August accompanied me to a botanical garden show, where upon meeting him a lady commented, “What a perfect pet therapy dog he would make!” This was something that had never occurred to me and I decided to pursue it . August earned his “Canine Good Citizenship” certificate in June 2012 and was accepted as a Hospice Volunteer. At least once a week August makes rounds at Hospice House and nursing homes, bringing to many a little respite from sickness, pain, and loneliness. I have witnessed an unspoken communication between human and canine that never ceases to leave me in awe.
Dogs have a “sense” that we humans either never developed or lost eons ago. Truly, our best, best friends, our loving companions, are our dogs.
August’s pet therapy work was recognized in the July 2013 LifePath Hospice Volunteer Newsletter below:
Our volunteers give their time and themselves daily to patients and their families without reservation. Recently I had the privilege of witnessing this unselfish act of giving firsthand by a volunteer and her pet therapy animal. Terri Farless and August, a 4½-year-old boxer, spent several days with a 5-year-old child while her mother was at the Sun City Center Hospice House. This allowed the family to devote their time to the patient knowing the child was safe with August and Terri. Each day, a small figure would appear at my office door asking, “Is August coming today?” To which I would reply, “He will be here in just a little while.” They walked in the garden, read books, drew pictures, and shared secrets, hugs, and wet “puppy kisses.” August arrived every day full of energy and left physically exhausted having given his friend both his energy and love. On his first visit to the house after the family’s departure, he headed straight to the locations where he always found his charge ready to serve. Not finding his friend, he moved on to assist another leaving his “paw print of love” on a young girl’s heart at a time she needed him most. A huge thank-you to all the volunteers with pet therapy animals who visit out patients daily and make such a difference in their lives.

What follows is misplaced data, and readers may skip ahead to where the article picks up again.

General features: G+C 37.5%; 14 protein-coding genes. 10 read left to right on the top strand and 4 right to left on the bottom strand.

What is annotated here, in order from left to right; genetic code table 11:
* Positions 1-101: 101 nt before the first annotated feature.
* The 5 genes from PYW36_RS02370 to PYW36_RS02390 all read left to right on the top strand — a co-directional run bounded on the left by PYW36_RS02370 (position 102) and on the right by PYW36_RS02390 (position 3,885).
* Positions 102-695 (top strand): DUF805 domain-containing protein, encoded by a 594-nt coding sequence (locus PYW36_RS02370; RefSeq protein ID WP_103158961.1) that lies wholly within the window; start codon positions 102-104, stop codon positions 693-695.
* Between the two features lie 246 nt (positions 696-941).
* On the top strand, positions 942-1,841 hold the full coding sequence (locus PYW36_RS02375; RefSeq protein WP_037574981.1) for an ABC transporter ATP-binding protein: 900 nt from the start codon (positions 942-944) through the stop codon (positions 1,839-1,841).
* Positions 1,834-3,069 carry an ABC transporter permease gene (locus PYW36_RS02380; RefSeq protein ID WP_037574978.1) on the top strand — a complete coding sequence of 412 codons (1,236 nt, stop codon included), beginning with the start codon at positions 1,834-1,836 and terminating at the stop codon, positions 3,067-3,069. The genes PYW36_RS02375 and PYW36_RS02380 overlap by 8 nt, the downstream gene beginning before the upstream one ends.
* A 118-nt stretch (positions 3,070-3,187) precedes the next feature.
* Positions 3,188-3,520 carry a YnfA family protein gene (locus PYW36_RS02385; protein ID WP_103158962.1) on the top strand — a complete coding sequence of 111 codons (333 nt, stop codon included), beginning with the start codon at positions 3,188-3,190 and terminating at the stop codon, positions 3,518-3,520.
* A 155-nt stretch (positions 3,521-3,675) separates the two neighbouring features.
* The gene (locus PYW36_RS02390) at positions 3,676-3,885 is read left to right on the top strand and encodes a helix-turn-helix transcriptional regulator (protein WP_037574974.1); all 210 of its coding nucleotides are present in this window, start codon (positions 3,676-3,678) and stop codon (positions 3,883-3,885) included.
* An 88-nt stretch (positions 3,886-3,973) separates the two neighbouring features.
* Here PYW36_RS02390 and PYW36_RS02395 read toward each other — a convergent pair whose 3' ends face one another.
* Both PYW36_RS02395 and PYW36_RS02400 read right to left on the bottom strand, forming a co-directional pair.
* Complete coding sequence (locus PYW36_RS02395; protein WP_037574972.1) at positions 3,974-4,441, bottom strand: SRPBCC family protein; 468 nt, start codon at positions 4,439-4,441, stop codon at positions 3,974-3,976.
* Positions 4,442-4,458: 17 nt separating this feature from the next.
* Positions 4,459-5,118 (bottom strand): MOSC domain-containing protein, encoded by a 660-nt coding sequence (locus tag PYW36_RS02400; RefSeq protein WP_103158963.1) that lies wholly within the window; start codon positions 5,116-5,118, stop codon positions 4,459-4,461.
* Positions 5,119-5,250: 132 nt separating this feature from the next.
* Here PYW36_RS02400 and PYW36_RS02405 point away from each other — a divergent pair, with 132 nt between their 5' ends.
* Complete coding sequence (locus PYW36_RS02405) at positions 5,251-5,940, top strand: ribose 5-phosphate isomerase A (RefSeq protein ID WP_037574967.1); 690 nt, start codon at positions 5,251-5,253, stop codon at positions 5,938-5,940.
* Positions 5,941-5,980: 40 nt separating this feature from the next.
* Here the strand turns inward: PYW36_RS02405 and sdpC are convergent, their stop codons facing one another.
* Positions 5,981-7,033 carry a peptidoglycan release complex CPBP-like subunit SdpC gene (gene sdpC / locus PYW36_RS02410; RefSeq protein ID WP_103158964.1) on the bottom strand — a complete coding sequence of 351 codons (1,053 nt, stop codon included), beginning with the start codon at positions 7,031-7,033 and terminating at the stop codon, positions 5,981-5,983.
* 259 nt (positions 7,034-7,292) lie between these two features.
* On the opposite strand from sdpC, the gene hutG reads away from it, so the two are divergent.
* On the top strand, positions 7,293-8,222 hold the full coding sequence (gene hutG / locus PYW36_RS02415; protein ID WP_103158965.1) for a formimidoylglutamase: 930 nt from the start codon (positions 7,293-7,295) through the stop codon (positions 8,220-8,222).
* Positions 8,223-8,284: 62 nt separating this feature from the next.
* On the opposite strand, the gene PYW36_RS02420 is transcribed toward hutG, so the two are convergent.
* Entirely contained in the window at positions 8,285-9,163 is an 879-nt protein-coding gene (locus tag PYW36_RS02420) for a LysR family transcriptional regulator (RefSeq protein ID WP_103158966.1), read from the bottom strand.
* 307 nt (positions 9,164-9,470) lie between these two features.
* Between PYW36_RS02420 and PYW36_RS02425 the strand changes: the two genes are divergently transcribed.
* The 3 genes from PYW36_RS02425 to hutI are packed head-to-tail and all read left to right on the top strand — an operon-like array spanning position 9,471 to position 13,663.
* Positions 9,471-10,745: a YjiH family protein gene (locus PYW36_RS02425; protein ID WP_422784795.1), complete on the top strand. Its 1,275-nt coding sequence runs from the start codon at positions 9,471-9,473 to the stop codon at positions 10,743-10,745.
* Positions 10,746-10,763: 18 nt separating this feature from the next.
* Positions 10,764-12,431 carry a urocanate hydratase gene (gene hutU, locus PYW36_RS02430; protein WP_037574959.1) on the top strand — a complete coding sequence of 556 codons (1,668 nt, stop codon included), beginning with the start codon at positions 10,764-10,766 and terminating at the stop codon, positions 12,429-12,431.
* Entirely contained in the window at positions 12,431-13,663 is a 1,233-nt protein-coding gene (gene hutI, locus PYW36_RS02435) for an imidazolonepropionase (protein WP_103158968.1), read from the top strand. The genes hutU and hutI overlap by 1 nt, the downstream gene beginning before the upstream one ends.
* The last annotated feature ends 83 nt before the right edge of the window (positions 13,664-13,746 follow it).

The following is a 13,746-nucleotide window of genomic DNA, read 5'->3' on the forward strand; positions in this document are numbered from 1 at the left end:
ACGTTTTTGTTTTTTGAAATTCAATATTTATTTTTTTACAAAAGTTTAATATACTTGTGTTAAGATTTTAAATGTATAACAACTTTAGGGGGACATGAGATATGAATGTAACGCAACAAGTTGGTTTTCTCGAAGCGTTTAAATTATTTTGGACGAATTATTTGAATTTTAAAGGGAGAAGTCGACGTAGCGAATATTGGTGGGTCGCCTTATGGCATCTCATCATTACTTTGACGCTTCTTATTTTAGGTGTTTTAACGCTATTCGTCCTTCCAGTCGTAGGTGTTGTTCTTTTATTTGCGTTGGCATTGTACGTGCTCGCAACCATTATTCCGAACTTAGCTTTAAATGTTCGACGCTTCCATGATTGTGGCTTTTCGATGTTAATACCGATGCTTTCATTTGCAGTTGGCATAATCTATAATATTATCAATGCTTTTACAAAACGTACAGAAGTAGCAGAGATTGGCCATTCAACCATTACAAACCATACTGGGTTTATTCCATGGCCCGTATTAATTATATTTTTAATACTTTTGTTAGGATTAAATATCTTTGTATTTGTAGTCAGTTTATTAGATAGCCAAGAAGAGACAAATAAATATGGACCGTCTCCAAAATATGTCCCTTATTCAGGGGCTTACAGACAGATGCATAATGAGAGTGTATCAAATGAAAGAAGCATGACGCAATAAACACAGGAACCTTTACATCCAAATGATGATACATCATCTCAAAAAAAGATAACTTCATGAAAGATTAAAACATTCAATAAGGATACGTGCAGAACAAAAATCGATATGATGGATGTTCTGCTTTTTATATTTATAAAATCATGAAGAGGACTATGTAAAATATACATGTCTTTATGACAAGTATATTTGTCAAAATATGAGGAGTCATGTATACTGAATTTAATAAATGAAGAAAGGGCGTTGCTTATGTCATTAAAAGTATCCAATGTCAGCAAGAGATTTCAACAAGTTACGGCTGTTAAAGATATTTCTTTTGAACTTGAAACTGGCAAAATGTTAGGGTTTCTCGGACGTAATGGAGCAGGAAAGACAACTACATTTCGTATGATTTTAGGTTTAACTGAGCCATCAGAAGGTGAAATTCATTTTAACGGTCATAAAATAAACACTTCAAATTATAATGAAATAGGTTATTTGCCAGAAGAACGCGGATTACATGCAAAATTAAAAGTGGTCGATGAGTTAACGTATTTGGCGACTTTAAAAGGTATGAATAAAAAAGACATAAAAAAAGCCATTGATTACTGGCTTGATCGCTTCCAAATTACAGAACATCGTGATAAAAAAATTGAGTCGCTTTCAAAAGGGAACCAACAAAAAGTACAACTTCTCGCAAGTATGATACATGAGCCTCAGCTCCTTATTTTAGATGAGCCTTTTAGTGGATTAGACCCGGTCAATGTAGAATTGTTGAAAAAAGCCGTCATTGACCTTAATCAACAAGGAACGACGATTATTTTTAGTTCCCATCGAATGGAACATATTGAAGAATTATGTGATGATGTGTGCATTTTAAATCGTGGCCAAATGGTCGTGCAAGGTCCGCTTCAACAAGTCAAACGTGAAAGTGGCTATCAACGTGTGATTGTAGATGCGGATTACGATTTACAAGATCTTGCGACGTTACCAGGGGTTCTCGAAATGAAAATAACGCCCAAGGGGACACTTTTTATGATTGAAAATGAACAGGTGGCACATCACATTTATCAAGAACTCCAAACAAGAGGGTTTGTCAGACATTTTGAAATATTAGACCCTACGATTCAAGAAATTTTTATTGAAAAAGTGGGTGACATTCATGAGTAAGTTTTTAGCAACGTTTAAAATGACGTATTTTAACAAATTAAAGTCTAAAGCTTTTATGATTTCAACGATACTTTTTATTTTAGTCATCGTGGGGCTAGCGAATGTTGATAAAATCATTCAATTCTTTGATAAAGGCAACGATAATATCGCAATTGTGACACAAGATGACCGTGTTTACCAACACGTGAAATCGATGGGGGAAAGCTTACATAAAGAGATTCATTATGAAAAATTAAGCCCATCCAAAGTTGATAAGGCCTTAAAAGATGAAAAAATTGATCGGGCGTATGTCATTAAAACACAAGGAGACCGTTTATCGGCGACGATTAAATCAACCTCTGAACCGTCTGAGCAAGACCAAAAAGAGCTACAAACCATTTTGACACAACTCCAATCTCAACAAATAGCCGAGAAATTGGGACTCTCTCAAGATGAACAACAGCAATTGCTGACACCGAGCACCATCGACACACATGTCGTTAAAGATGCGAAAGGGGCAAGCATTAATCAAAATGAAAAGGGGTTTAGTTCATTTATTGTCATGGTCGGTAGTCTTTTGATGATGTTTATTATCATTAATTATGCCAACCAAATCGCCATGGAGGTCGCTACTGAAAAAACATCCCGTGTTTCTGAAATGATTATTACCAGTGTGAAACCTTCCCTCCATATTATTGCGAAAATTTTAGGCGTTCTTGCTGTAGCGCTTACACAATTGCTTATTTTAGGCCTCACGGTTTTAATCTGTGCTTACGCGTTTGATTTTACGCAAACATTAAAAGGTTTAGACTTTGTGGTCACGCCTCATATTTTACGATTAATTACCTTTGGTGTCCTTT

By Sandy Cody, Volunteer Coordinator
LifePath Hospice, a Chapters Health Subsidiary
Reprinted with permission
It does not seem possible that it is just a year, it feels like she’s has always been here with us. Jim and I were devastated when we had to put down our 15 year old basset hound Riley. We swore that there would be no more dogs EVER. We were going to travel and do all sorts of stuff….well that lasted about three months. We adopted an older boxer mix from the humane society, who sadly did not like any one but us. She went full throttle through the pool cage trying to get to the neighbor’s bijon. We cried for days when we had to surrender her back to the shelter. We really liked the boxer part of her, so we decided to just foster and not get too attached.
I went online to FBR and filled out the application. Are you kidding me? I think it is easier to foster a child.
We requested an older boxer with soft ears and docked tail. Did not want to the puppy training again. It was not long after the home visit and and we were approved to foster that we got the call. Christy and Laura pull in the drive with this scrawny little girl maybe 5-6months at most with a huge suture line on her back haunch going down her leg. We all sat down in the kitchen with three bottles of pills and all the doctors orders, all the time thinking we are just going to foster until she gets healed. Yeah right.